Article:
Foes push back against medical marijuana bill in Ky.

FRANKFORT, Ky. (AP) — Opponents of legalizing medical marijuana in Kentucky pushed back Wednesday as the Senate gets set to decide the fate of a bill that won House passage by a wide margin.

At a statehouse news conference, the lineup of opponents included a prosecutor and a doctor. Warren County Commonwealth’s Attorney Chris Cohron said more research of medical cannabis is needed and warned that legalization could spur future efforts to allow recreational use.

“This is a slippery slope that we do not need — for the youth of … Kentucky — to go down,” he said. “We need to have the research done. If it’s a drug, we’ll have the FDA deem it a drug.”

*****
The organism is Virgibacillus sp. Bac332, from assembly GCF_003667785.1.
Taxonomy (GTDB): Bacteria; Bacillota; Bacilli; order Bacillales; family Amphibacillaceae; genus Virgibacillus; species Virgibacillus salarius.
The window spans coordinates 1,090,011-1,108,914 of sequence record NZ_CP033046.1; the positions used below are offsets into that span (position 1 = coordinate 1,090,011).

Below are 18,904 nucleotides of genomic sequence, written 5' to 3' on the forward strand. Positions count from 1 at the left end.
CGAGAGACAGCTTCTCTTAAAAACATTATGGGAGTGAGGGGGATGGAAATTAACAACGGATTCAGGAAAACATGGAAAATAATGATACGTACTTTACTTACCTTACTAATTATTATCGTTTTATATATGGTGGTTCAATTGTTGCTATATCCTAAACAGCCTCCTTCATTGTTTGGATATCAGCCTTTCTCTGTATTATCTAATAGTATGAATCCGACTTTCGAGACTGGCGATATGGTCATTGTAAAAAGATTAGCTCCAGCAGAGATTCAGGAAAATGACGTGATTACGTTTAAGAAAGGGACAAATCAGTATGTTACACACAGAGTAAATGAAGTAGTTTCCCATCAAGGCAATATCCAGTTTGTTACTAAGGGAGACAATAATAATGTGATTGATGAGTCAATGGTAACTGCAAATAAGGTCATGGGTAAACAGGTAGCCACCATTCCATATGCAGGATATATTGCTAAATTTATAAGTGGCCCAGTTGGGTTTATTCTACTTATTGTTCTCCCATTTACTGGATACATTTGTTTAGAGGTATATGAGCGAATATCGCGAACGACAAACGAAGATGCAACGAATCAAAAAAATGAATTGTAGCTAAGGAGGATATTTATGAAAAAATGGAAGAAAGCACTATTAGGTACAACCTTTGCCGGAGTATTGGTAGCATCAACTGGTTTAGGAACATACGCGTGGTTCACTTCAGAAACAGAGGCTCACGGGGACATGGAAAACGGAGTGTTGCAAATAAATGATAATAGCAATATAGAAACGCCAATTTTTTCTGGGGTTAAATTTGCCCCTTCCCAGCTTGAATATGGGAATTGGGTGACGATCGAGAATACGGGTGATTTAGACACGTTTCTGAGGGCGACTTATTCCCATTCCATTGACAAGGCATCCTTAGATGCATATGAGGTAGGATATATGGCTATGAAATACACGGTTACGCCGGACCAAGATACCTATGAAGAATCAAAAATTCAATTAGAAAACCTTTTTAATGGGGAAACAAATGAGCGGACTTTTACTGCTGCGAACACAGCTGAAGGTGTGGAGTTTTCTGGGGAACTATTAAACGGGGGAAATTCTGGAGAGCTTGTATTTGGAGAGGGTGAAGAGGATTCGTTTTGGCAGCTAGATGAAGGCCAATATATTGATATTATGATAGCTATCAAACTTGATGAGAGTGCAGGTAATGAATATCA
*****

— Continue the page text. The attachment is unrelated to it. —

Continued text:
Those arguments are an effort to keep Kentucky among the minority of states that have not legalized medical cannabis, a leading supporter of the bill said.

“The research has been done, and Kentucky is 24 years behind on cannabis legislation,” said Jaime Montalvo, executive director of Kentuckians for Medicinal Marijuana, speaking in an interview.

Medical marijuana is already legal in 33 states. Kentucky’s legislation would be the most restrictive medical marijuana law in the country, its supporters have said.

“This is not about fun,” Republican Rep. Jason Nemes, the bill’s lead sponsor, told reporters after last month’s House vote. “This is about healing. This is about health.”

The legislation secured House passage on a 65-30 vote Feb. 20. It marked the first time a medical marijuana bill passed either legislative chamber in Kentucky.

Senate leaders this week assigned the bill to the Judiciary Committee. The committee’s chairman, Republican Sen. Whitney Westerfield, told the Courier Journal: “I know it won‘t get a hearing until I’m OK with it, and for sure I’ve still got questions right now.“

By Kerry Minor

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